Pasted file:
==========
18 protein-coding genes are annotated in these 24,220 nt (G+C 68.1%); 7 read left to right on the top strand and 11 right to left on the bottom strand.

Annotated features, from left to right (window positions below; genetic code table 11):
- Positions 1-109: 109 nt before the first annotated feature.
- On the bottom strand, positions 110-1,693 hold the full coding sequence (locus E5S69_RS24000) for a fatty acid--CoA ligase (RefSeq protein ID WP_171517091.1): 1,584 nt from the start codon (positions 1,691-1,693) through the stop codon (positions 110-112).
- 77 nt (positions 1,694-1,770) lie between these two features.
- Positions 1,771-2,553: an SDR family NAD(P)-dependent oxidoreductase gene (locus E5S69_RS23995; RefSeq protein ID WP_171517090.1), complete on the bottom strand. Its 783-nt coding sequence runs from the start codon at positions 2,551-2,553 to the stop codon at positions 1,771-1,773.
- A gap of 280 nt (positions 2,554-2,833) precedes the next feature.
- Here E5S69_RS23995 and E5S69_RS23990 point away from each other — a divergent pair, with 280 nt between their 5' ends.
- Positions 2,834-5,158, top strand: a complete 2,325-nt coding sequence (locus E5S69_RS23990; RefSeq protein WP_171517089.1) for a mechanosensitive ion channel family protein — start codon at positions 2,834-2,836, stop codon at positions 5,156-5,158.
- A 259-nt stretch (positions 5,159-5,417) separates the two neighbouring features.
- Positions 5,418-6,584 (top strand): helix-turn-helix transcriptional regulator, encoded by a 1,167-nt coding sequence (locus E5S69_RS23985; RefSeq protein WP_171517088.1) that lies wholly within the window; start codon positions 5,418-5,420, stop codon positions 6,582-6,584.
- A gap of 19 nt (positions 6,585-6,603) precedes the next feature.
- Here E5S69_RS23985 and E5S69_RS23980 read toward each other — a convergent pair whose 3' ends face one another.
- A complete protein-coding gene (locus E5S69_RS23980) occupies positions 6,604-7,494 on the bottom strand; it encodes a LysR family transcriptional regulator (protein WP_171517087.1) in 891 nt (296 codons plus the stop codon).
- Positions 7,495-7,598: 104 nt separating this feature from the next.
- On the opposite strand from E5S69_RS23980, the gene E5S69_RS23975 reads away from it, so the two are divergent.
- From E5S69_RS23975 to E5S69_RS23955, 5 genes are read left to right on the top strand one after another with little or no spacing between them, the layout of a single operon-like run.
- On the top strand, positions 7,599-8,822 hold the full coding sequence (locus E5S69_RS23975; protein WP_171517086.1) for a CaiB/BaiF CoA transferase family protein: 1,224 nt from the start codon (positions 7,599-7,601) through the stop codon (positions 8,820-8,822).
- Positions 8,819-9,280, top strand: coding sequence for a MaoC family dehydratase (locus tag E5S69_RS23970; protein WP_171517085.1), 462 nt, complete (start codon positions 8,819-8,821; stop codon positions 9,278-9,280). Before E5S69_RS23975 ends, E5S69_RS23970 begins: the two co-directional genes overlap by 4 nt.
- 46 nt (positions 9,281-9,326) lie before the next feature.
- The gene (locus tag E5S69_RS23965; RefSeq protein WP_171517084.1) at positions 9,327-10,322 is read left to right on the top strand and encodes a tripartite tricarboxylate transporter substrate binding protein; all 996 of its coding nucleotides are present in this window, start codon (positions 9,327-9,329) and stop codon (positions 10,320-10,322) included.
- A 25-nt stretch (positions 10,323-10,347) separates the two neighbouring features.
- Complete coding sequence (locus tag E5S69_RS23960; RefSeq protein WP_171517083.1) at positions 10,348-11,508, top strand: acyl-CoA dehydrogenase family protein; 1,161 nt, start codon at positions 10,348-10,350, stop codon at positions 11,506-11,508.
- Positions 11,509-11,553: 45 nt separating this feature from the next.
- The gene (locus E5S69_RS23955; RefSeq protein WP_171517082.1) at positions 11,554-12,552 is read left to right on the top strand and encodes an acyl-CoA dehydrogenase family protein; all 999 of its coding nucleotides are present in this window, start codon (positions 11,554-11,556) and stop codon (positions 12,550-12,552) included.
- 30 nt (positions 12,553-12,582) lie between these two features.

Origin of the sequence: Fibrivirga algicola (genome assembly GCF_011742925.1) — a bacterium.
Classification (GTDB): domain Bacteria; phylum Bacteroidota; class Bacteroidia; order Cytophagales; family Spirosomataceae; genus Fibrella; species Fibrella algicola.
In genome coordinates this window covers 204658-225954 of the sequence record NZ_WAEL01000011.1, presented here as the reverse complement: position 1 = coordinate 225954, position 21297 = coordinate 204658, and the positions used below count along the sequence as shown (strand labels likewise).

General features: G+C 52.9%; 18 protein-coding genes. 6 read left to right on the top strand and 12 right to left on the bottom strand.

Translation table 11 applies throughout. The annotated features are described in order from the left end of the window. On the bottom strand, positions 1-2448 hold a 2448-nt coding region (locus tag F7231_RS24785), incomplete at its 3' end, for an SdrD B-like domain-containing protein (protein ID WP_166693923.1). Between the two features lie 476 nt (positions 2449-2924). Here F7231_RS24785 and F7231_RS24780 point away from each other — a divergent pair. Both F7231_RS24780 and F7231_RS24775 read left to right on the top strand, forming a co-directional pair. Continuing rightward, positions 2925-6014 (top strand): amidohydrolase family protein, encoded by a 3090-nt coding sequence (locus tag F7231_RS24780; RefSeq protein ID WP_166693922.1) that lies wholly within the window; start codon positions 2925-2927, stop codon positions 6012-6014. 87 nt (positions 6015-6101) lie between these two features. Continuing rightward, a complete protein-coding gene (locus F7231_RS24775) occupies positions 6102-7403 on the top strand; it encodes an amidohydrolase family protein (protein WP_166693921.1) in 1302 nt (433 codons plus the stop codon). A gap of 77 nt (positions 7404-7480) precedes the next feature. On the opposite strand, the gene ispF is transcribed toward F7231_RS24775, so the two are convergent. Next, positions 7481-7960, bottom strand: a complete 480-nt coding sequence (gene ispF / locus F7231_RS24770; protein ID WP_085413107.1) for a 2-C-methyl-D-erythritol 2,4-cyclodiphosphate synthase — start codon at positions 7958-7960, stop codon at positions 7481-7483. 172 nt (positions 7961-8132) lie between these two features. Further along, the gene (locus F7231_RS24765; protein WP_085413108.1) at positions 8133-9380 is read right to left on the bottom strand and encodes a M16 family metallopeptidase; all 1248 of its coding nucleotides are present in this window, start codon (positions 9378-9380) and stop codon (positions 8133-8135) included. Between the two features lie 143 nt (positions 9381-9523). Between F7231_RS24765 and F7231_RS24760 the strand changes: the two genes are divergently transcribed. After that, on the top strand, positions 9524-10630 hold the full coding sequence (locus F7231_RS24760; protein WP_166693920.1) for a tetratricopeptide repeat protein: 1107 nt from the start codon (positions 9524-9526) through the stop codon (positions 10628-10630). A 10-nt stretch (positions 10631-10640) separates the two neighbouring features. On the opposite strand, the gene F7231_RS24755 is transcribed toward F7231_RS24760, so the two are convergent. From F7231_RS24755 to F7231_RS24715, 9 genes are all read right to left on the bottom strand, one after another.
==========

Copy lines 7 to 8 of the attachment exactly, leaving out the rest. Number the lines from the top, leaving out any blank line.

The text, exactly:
- A gap of 280 nt (positions 2,554-2,833) precedes the next feature.
- Here E5S69_RS23995 and E5S69_RS23990 point away from each other — a divergent pair, with 280 nt between their 5' ends.